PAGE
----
2. Reading about 10x talent agency in the New Yorker (The Programmer's Price), I was impressed with the idea of Rock Stars of Tech. It is fascinating to see how creativity is so sought after. Musician, producers, actors and now software designers all want to be thought of now as “Artists”. That seems to symbolize that they are innovative. As technology and the arts are tied more and more closely together, what can we expect to see in the future? Besides the development of new ways to make art with 3-d printing, there will probably be algorithms to compute metrics for audience involvement, funding and sales.
3. This leads me to the more specific questions of what are the new trends in commercialization of art on line? SDVAN just joined an online second hand goods fundraising site called WebThriftStore. You can take all those holiday presents that disappointed you and sell them online benefitting SDVAN and earning a tax donation for yourself. They let you upload an image directly from your phone, they even send you a shipping label when the item is sold and the shipping is paid by the buyer. Our very successful accessory exchange happens only once a year, when old favorites are given new homes. Now we hope you will try this out anytime during the year anytime you clean out your closets. You can sell anything so don’t forget that work of art that may not inspire you any longer, but will appeal to someone new. And if you are not the artist selling your own work, you get a nice tax deduction.
Your can read all the past State of the Arts addresses by Patricia Frischer here. But please also go to our A+ Blog State of the Arts, 2015: Are these the Questions for 2015? to blog back and watch for future opportunities through SDVAN to join in the conversation.2014 Past A+ Art Blog including
Mural by Paola Villasenor at SDAI and Art Fair Miami
Turn on, chill out and Pop up
Incubator for Innovation - final 9 teams for San Diego
London Journal 1: Tate Britain Folk Art
London Journal 2: Horst at the Victoria and Albert Museum
London Journal 3:Today's Special: Pace Gallery, Tate Modern Matisse
London Journal 4: National Portrait Gallery and Saatchi
London Journal 5: London Fashion Week and London Design Show at Tent and Super Brands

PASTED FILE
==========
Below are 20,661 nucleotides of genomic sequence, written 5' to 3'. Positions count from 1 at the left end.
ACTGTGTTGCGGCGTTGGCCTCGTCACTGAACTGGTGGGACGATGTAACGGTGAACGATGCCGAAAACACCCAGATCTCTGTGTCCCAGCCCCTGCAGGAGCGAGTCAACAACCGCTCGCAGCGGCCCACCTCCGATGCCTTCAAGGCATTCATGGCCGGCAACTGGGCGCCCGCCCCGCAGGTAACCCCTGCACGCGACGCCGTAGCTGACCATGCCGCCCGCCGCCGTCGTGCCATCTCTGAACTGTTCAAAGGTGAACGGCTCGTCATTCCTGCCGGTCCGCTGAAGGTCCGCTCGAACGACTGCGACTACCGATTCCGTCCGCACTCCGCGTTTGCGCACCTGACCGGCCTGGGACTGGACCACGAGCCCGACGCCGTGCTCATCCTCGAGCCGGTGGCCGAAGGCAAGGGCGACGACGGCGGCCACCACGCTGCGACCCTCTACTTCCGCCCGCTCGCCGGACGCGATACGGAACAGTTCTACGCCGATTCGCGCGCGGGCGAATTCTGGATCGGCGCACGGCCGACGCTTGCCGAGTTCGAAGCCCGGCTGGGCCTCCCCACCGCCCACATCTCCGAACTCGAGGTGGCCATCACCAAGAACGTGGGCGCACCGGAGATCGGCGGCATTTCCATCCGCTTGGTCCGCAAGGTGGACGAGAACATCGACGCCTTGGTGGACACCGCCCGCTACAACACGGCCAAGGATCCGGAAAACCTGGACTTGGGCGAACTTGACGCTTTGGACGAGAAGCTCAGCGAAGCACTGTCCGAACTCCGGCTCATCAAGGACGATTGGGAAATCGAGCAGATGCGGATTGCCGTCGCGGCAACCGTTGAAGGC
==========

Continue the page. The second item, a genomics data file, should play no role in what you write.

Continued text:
London Journal 6: Gilbert and George, Boyd and Evans, Anslem Kiefer and AI WEIWEI
A Call to Action
SD Fringe Festival Art Exhibition at Ten Street Art Center
ILLUSION: Nothing Is As It Seems at the Ruben H. Fleet Science Museum
Deborah DeLisi and One Minute Mandalas at SDVAN sponsored Mission Federal ArtWalk
DNA of Creativity Introduction at Oceanside Museum of Art
Notes on Aesthetics and Authenticity Symposium
SD Art Prize has its roots in the Turner Prize
2013 Past A+Art Blog including
State of the Arts: The Rise of the Living Artist, 2013
New Art at the SD Airportt: Flying High
San Diego Incubator for Innovation
Arts Leaders Motivations
Politics and Art in San Diego
Art Eats Food
Alternative Materials Panel Discussion - Sparks Gallery
London Art Newsletter 2013
San Diego: Identity Crisis or Identity Opportunity? March 2013
Palm Springs Art Fair, Feb, 2013
Corporate Collecting Book Review, Jan 2013
2012 Past A+Art Blog including
2009 Past A+ Art Blogs including
2008 Past A+ Art Blogs including
2007 Past A+ Art Blogs including
2006 Past A+ Art Blogs
PATRICIA FRISCHER, author of "The Artist and the Art of Marketing" has lectured extensively on marketing for artists. She is a trainer of artists’ agents, art dealers, consultant and collectors. Frischer has taken on the roles of gallerist, curator, writer, teacher, website coordinator and artist. Her many metamorphoses make her difficult to fit into any of the usual art world categories. She is a founding member and coordinator of the San Diego Visual Arts Network, (www.SDVAN.net ) which funds the SD Art Prize, directory and events calendar and SmART Collector features. Her own artwork (www.DrawsCrowd.com ) has been shown internationally and her most recent one person show was at Oxford University.